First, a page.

The Peace Treaty of Kiel
The Kingdom of Denmark-Norway had long remained neutral in the Napoleonic Wars. England, however, feared that Napoleon would attempt to conquer the Danish-Norwegian naval fleet.
In a move to prevent this from happening, England attacked Copenhagen and abducted the naval fleet in September 1807. The fleet robbery drew Denmark-Norway into the war on the side of Napoleon.
In August 1810, Marshal of France Jean Baptiste Bernadotte was elected heir apparent to the Swedish throne. He took the name Carl Johan and rapidly assumed a leading role in Swedish foreign policy.
It was widely believed that the French marshal would support Napoleon, but instead Sweden entered the war on the side of England and Russia. Carl Johan also had his own plans: Sweden had lost Finland to Russia in 1809, and he wanted to compensate for this loss by acquiring Norway. To achieve this he would need to join the alliance against Denmark.
Agreement on Norway
Carl Johan worked hard to convince the major European powers that Denmark, upon its defeat, should be forced to cede Norway to Sweden. He gained the support of the tsar in a separate treaty, and in 1813 England also agreed not to oppose the ceding of Norway to Sweden. However, the treaty stipulated that the process should be conducted with all possible leniency and with due regard for the happiness and freedom of the Norwegian people.
Napoleons forces were greatly diminished from the catastrophic campaign against Moscow in 1812. In October 1813 Napoleon suffered yet another defeat at Leipzig. After this loss, Denmark became the target of extensive diplomatic and military pressure. The northern army, under the command of Carl Johan, occupied the Danish-German duchies of Slesvig and Holstein, and Frederik VI, fearing further advancements, agreed to Carl Johans demands in return for immediate withdrawal from the Danish areas and compensation in the form of Swedish holdings in Pomerania, the island of Rügen and one million rix-dollars.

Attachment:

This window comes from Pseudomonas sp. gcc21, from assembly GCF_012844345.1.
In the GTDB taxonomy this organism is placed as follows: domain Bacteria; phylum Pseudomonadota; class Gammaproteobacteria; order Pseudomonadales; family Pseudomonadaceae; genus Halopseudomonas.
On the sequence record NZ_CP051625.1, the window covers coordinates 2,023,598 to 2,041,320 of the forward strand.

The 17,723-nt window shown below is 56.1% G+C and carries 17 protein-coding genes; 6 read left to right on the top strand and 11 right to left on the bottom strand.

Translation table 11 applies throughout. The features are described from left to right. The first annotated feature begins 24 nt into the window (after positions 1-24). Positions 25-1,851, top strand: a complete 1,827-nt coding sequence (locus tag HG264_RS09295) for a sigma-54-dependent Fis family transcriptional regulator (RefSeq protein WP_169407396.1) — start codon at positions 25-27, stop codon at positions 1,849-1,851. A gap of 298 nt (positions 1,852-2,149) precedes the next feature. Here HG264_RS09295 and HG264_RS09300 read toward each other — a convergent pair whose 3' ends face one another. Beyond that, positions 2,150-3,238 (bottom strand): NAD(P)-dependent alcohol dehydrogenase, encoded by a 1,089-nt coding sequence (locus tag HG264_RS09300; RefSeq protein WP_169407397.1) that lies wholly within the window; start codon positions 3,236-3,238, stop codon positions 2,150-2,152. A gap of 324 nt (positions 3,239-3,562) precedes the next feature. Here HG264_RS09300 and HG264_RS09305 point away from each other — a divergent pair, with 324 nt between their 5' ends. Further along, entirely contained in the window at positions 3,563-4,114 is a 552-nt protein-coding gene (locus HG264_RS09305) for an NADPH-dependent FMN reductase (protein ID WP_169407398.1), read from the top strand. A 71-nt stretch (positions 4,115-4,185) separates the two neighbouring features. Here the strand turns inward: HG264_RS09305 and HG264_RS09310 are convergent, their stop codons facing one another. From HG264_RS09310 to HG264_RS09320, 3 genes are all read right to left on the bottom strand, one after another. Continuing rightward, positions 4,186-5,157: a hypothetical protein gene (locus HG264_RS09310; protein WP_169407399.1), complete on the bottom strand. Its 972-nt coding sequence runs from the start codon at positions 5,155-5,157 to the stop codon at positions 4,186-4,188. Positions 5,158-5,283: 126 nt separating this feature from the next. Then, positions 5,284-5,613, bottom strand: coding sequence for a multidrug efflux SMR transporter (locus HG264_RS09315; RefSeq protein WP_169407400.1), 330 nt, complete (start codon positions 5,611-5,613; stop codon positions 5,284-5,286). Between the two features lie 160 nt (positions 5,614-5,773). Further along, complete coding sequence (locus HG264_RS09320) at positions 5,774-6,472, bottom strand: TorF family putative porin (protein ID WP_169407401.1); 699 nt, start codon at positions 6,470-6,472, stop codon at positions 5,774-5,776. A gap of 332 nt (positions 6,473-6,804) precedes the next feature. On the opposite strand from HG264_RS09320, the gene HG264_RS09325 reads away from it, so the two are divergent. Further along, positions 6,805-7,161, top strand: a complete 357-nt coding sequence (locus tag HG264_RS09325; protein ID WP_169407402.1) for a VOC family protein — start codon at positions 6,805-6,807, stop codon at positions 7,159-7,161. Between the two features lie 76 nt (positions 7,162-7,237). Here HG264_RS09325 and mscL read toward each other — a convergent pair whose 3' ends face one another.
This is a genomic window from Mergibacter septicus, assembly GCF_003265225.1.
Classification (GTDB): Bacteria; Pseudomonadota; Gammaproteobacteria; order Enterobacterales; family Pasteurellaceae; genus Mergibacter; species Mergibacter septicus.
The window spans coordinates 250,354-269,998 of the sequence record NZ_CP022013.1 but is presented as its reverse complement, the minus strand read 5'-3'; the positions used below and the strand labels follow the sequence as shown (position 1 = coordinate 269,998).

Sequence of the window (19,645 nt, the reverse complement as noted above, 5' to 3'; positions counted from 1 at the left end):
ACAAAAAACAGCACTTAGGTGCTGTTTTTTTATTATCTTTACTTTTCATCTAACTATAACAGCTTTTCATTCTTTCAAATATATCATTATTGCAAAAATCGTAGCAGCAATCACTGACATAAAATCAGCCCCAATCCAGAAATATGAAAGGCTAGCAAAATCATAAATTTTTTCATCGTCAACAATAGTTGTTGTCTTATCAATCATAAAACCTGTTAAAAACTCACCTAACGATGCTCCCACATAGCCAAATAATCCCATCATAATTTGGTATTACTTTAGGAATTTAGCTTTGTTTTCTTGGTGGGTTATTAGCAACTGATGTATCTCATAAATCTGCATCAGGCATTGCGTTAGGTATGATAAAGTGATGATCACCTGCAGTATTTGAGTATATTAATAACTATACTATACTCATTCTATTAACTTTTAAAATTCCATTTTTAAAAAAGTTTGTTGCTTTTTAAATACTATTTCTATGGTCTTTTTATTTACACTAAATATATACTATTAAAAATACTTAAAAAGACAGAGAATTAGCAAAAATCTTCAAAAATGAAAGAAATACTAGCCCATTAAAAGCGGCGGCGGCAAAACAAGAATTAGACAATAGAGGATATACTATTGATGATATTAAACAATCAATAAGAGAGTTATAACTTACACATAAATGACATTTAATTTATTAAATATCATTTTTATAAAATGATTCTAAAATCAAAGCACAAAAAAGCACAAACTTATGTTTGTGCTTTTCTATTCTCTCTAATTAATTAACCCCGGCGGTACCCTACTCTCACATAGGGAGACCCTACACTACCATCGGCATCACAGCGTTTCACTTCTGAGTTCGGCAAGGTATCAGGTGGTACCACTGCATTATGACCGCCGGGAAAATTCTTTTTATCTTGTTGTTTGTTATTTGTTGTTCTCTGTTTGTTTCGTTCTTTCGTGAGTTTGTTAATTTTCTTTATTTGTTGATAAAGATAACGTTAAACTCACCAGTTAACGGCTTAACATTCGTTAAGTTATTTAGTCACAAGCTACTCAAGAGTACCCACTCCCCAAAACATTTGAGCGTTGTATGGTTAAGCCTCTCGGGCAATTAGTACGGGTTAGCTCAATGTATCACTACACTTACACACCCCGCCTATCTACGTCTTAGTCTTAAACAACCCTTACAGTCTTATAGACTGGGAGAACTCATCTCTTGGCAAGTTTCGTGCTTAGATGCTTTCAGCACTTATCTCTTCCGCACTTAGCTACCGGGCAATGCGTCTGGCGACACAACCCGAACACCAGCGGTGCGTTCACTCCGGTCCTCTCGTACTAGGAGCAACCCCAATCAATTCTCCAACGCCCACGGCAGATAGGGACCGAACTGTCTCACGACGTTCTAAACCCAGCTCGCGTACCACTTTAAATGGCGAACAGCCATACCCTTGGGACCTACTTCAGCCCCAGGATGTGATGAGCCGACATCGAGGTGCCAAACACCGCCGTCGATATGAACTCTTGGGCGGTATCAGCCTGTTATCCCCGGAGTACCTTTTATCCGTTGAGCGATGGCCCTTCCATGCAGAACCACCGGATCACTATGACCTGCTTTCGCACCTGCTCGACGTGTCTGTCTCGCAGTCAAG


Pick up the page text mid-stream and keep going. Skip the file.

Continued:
King Frederik VI of Denmark ceded Norway to Sweden in the Treaty of Kiel of 14 January 1814. The Norwegian dependencies of Iceland, the Faeroe Islands and Greenland were not covered by the treaty and remained in the possession of Denmark.
In theory Norway had gone from being a possession of the Danish king to a new subordinate role under King Carl XIII of Sweden. In practice, however, a political vacuum had arisen; while Danish authorities no longer exercised power in Norway, a Swedish presence had not yet been established.
Norway refused to accept the terms of the Kiel Treaty. The Danish king had relinquished his claim on Norway for all time. Therefore, Norway maintained that sovereignty had reverted to the Norwegian people and that the nation should be able to choose its own path.
The Convention of Moss
Carl Johan invaded Norway in July 1814 and quickly suppressed the Norwegian forces. On 14 August 1814 a peace treaty was signed in Moss, and following negotiations conducted throughout the autumn, Norway entered into a union with Sweden. However, between the signing of the Kiel Treaty in January and the establishment of the union, several significant events had taken place: Norway had managed to join the union as an independent state with its own constitution, and for a few months it had once again had its own king –Prince Christian Frederik of Denmark.